The 1893 Grand Council elections took place on 16 February 1893 for the purpose of electing the Eleventh Grand Council of the Confederation of North America. The elections were the first to return a majority for the People's Coalition, which increased its share of Grand Council seats from a plurality of 73 to 98, the largest majority of any party up to that time.
The election served as a referendum on incumbent Governor-General Ezra Gallivan, who had been at the head of a minority government since his elevation five years before. The five points of Gallivan's Creative Nationalism program had been carefully drawn by him to be realizable within five years, and they were. The Fourth and Fifth Points, dealing with Quebec and the distribution of wealth in the C.N.A., had been particular successes, thanks respectively to the Quebec Plebiscite of 1889, and Julius Nelson's reform of the National Financial Administration. The first three, involving the reduction of inflation and unemployment, and reining in the power of the Confederation Bureau of Investigation, were less successful, but could still be counted in Gallivan's favor. Due to the Quebec Plebiscite, Quebec's thirteen seats in the Council had been redistributed to the other six confederations after the 1890 census, though Sobel does not indicate what the Council's new partisan makeup was.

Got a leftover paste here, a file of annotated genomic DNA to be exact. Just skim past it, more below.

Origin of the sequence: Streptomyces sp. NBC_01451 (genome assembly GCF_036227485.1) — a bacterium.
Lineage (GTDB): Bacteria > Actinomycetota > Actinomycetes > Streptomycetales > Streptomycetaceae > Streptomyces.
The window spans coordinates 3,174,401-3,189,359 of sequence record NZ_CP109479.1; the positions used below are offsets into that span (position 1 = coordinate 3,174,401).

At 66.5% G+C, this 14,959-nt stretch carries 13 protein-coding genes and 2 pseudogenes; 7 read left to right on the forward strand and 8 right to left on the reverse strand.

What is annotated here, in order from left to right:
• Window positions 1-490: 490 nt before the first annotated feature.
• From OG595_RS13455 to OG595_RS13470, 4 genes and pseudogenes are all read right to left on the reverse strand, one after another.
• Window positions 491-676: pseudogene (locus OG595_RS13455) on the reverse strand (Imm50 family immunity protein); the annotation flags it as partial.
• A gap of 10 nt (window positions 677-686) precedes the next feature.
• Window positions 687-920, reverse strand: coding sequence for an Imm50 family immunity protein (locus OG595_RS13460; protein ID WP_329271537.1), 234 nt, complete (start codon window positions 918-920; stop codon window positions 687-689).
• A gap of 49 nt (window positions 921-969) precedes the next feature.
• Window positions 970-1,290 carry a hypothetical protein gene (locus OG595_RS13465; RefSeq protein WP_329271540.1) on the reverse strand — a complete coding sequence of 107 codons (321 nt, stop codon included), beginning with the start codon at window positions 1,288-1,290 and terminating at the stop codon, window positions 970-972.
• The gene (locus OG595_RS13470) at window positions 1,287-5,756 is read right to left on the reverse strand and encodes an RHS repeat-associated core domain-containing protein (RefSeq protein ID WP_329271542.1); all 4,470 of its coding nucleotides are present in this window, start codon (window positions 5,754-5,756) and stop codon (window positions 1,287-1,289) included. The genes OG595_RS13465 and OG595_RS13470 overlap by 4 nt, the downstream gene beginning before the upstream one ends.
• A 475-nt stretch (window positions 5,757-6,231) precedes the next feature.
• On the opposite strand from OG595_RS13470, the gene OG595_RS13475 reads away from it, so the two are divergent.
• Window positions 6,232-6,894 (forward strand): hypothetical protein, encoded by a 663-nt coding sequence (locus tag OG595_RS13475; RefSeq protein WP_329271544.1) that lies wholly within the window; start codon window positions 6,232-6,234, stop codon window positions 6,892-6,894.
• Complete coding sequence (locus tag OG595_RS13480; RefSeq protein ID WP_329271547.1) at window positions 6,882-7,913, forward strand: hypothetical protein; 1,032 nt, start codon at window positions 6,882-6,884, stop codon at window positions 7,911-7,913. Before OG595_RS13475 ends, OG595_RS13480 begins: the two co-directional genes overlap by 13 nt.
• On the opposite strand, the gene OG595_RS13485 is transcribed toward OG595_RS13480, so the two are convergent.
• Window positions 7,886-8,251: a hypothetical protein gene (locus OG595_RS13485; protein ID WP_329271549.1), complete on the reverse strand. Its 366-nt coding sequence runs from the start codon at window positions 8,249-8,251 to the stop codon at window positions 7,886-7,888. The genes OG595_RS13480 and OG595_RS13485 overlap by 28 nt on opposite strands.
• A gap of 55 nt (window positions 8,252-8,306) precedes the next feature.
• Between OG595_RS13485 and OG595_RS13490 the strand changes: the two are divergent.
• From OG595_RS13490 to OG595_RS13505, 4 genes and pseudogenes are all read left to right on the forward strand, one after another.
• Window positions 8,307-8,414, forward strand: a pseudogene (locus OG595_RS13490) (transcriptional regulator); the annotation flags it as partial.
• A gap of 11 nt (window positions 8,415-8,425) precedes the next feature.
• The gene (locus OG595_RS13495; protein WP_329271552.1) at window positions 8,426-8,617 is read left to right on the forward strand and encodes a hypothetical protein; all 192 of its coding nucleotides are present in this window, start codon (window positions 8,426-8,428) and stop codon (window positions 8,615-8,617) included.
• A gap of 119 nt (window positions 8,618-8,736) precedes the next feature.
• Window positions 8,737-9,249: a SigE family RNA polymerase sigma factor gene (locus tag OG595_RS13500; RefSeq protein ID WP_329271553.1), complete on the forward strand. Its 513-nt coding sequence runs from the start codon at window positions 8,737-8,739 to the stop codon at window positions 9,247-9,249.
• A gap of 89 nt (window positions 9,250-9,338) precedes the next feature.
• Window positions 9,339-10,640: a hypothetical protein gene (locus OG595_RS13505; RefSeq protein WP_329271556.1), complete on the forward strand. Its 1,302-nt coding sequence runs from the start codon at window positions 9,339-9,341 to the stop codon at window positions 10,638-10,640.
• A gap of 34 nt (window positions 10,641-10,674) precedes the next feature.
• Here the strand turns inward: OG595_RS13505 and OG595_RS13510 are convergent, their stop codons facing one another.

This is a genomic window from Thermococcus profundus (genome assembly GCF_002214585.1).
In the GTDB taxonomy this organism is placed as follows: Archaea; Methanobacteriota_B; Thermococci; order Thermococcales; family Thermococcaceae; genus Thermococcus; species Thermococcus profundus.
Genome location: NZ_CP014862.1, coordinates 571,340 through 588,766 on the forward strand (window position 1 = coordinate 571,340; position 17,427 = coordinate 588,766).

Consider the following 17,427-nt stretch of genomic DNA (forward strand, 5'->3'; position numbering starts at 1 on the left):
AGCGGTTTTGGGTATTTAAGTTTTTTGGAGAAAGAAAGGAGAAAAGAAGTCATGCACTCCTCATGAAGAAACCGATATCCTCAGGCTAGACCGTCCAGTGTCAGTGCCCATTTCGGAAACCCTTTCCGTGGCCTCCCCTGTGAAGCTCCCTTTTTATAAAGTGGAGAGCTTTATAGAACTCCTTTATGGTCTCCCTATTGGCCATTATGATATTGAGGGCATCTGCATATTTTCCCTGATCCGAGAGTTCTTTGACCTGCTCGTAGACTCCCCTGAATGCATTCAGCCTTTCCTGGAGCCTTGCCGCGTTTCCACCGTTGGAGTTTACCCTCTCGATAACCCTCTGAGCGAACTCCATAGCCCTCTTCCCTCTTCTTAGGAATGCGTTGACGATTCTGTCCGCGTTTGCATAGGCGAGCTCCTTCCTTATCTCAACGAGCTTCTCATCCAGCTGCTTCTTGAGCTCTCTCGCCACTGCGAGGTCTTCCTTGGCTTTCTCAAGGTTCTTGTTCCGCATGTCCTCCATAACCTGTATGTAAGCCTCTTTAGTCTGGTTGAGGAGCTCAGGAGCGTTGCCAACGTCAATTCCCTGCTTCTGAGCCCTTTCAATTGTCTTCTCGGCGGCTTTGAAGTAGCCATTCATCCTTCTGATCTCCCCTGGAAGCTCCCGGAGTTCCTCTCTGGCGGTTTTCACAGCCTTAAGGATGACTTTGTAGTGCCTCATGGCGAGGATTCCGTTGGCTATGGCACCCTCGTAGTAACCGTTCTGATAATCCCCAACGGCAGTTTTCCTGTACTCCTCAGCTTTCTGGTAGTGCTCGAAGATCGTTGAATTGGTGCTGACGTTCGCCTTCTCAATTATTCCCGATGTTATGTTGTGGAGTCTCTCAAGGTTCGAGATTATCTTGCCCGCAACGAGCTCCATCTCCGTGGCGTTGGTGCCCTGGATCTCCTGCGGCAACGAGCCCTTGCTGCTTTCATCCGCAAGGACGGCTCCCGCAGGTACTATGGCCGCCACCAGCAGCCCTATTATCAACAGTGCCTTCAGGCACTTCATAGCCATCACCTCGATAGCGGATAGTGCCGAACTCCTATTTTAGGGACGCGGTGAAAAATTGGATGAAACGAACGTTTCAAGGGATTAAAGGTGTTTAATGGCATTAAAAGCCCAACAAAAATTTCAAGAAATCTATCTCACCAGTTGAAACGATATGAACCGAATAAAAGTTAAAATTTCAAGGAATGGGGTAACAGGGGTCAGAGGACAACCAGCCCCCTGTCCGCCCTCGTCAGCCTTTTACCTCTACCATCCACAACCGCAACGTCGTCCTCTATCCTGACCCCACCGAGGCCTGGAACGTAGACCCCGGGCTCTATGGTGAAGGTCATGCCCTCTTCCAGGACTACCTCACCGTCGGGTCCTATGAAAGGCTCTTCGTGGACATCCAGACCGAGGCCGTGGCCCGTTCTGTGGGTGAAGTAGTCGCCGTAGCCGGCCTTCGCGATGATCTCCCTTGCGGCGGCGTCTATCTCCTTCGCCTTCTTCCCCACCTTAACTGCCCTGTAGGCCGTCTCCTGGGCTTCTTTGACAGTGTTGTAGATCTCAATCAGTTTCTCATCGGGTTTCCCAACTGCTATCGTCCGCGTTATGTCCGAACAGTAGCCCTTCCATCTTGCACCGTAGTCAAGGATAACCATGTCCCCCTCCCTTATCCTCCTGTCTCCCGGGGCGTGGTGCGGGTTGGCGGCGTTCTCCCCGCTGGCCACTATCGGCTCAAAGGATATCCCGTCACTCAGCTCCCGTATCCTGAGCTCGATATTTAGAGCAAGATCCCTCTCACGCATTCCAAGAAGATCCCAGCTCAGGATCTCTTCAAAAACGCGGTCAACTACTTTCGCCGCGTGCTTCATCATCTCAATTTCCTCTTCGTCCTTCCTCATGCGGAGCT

Gallivan had no difficulty gaining the Coalition's nomination for a second term at its national convention. The Liberal Party, which had denounced the Fifth Point as socialistic, nominated Councilman James Hare of the Northern Confederation. The Conservative Party had been in a steady state of decline for twenty years, and Sobel makes no mention of their nominee for governor-general.
|Confederation||Conservative Party||Liberal Party||People's Coalition|
Gallivan's tight grip on the Coalition's central committee allowed him to concentrate on trying to win over Liberal voters, which he did with great effectiveness. However, this created resentment among many rank-and-file Coalitionists. An expression of this resentment was the election of Thomas Kronmiller, an official in the Consolidated Laborers Federation in Indiana. Under Kronmiller, the radical wing of the Coalition organized its own caucus in the Grand Council and prepared to pressure Gallivan for more radical legislation. This prompted Gallivan to say privately, "I can take care of my opponents on the other side of the aisle. What I need now is some elixir to transform my supposed comrades into supporters."
The Coalition's margin of victory led some observers to predict that the Liberals might follow the Conservatives into permanent minority status. However, it is very likely that had this happened, the Kronmiller wing of the Coalition would have broken away to form a new opposition party. In any event, unlike the Conservatives, the Liberals were able to recover from their defeat in 1893 and maintain themselves as a significant opposition, although they would remain the minority party for the next thirty years.
Sobel's sources for the 1893 Grand Council elections are Howard Arthur's Creative Nationalism (New York, 1939); and Ernest Foy's The Anatomy of North American Politics: An Analysis (New York, 1956). Election results are from the New York Herald, 17 February 1893.
|C.N.A. Grand Council Elections|
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